As Jim Collins worked on the book “Good to Great,” he and his team of researchers uncovered something they named “The Stockdale Paradox.” Jim Stockdale spent eight years in a North Vietnamese prison camp and was tortured more than 20 times.
The Stockdale Paradox says that a leader must retain faith of prevailing in the end—regardless of the difficulties being faced—and at the same time, confront the most brutal facts of the current reality, whatever they might be.
Collins wasn’t alone in his thinking because other team members raised similar findings as a key difference between the companies they were comparing. “Good to Great” researched, on various levels, the differences between Wells Fargo and Bank of America, Kimberly-Clark and Scott Paper, Pitney Bowes and Addressograph, and Nucor Steel and Bethlehem Steel among others.
Before making the leap to “great”, the leaders of these companies were running less than stellar organizations, had people problems, cash flow concerns, profitability issues, sales and marketing challenges, tough economies, and even tougher competition. Yet, in the end, they prevailed. How did this happen? Four key things took place to make the transition.
Four Key Steps
The first step was the understanding that survival and success could not be left to chance. The leaders tuned out noise, confusion, and distractions and focused on what became known as the “vital few.” These were those things with the greatest positive impact for survival and growth.
Second, the leaders set up systems forcing them to continually face the brutal facts of their current reality. Reality changes constantly, thus the need for continual focus.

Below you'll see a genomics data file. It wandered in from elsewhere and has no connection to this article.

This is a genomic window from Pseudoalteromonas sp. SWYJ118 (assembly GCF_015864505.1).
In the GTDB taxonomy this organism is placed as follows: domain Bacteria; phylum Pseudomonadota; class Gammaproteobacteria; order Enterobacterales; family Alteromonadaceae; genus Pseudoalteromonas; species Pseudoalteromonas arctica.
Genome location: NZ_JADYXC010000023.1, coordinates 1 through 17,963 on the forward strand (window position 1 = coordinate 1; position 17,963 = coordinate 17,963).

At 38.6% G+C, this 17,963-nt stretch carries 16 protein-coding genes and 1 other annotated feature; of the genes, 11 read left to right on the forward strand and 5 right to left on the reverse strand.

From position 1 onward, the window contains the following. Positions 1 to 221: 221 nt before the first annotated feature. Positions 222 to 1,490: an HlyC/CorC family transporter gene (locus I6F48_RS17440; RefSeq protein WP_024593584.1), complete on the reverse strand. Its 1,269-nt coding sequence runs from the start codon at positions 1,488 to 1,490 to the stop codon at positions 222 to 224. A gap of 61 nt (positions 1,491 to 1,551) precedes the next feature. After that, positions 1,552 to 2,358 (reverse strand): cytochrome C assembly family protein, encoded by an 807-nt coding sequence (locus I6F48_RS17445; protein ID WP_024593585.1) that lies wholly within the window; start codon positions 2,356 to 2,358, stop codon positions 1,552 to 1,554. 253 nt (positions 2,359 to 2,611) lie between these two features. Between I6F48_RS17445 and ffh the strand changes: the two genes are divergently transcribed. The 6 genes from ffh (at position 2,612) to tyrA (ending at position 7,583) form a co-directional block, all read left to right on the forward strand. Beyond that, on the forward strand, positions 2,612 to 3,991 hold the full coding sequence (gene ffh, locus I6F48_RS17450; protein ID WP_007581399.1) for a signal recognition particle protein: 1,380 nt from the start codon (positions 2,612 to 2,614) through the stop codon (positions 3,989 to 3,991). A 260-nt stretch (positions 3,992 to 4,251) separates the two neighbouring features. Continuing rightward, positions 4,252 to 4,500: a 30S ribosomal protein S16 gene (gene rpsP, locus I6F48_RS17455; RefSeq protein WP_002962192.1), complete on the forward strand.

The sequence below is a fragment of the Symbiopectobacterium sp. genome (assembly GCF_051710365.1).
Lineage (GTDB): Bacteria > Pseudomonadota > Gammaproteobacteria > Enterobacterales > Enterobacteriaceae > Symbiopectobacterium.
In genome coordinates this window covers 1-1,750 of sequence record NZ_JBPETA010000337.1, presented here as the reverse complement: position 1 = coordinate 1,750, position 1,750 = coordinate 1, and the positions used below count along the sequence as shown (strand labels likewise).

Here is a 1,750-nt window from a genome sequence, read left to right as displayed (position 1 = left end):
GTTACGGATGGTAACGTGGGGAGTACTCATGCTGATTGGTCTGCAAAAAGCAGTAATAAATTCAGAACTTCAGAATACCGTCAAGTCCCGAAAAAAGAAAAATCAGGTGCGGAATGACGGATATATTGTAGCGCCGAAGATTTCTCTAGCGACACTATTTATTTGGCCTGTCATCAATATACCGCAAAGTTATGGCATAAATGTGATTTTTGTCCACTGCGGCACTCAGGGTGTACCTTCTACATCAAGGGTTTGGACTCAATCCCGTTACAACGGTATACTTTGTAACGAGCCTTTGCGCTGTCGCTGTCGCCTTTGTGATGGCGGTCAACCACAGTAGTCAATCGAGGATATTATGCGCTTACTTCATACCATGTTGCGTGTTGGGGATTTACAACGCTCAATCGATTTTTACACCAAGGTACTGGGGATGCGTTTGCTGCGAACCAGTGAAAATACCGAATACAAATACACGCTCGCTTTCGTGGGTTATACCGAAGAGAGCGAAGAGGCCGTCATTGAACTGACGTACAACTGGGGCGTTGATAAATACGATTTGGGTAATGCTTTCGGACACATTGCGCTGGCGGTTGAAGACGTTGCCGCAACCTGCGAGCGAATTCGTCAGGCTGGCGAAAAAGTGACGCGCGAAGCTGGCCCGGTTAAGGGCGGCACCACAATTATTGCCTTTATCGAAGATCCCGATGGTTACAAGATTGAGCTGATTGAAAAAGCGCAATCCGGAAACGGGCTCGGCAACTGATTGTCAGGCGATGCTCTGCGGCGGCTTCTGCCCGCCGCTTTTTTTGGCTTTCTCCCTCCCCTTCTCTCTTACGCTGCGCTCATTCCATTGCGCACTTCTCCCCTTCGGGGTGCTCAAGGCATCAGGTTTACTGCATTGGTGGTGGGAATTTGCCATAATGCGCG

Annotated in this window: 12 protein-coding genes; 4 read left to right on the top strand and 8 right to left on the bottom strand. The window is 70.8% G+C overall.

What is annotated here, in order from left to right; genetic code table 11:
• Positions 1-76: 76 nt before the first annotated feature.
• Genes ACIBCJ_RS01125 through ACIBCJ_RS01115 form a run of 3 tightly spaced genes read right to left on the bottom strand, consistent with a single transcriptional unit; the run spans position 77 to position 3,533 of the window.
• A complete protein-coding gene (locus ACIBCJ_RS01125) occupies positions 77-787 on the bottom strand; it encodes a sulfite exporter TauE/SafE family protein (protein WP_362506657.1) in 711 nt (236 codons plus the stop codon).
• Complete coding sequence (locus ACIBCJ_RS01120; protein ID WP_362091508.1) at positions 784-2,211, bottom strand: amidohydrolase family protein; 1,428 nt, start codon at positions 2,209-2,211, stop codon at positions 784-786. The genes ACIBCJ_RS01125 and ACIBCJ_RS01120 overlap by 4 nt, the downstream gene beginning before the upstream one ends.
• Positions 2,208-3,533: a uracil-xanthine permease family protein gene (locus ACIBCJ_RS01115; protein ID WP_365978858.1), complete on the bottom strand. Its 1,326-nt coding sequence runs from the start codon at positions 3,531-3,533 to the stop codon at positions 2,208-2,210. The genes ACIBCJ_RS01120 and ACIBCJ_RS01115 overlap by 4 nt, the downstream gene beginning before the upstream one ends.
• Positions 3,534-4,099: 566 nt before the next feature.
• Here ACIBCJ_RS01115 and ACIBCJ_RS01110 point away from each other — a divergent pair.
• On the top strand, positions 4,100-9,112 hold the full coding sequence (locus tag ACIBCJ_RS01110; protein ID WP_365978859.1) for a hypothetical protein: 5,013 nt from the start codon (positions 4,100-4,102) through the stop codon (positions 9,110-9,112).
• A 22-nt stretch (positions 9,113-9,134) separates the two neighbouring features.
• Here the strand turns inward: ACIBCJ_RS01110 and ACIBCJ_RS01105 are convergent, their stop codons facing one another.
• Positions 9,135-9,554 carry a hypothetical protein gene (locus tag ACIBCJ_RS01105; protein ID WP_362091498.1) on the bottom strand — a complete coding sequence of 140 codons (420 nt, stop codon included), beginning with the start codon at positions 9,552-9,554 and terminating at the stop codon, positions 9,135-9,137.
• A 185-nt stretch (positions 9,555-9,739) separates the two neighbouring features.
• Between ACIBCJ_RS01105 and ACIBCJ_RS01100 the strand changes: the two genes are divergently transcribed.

Third, these leaders never gave up. They took a long term view that they would prevail to outlast and outperform their competition. Never giving up was likely in their individual DNA, but the determination hardened as the challenges grew.
The fourth and most important step in the transition process is to communicate the plan and expectations to those who need to hear it. The message must be simple, it must be easily understood, and it must resonate with those who hear it.
Apply the Lessons
Now, how do you apply the Stockdale Paradox to your business?
Hope is not a strategy. The economy will get better, but don’t count on a better economy to automatically improve your sales. Set your strategy by concentrating on what you do well and what our industry analysts feel will be the best growth opportunities. What do your competitors envy about your business? What do your employees think they do best? What services and products are either growing or not declining in our industry? Find these answers and determine your path forward.
One of the brutal facts in the printing industry is that offset printing is declining and will continue to decline. Digital printing and wide-format output are growing. You need to find ways to raise revenue in non-print services, find niche markets that are growing, find niche products that you can sell such as large-format, mailing, or signage.
I have had a few clients really struggle through the recession and say they are ready to get out or just shut down. The reality is that is not an option for almost all print owners. While you may feel emotionally drained as you watch sales drop, the truth is that some printers have had sales increase in the past couple of years. Find out what they have done differently and make changes to your business model.
Once you decide on your new plan and the strategies to meet the objectives then meet with your staff and communicate your vision and share the plan. Get feedback, change your strategies where necessary, and engage your employees in the action steps required execute your plan. Get their buy-in and make them accountable for your company’s plan. Challenge your staff to be great.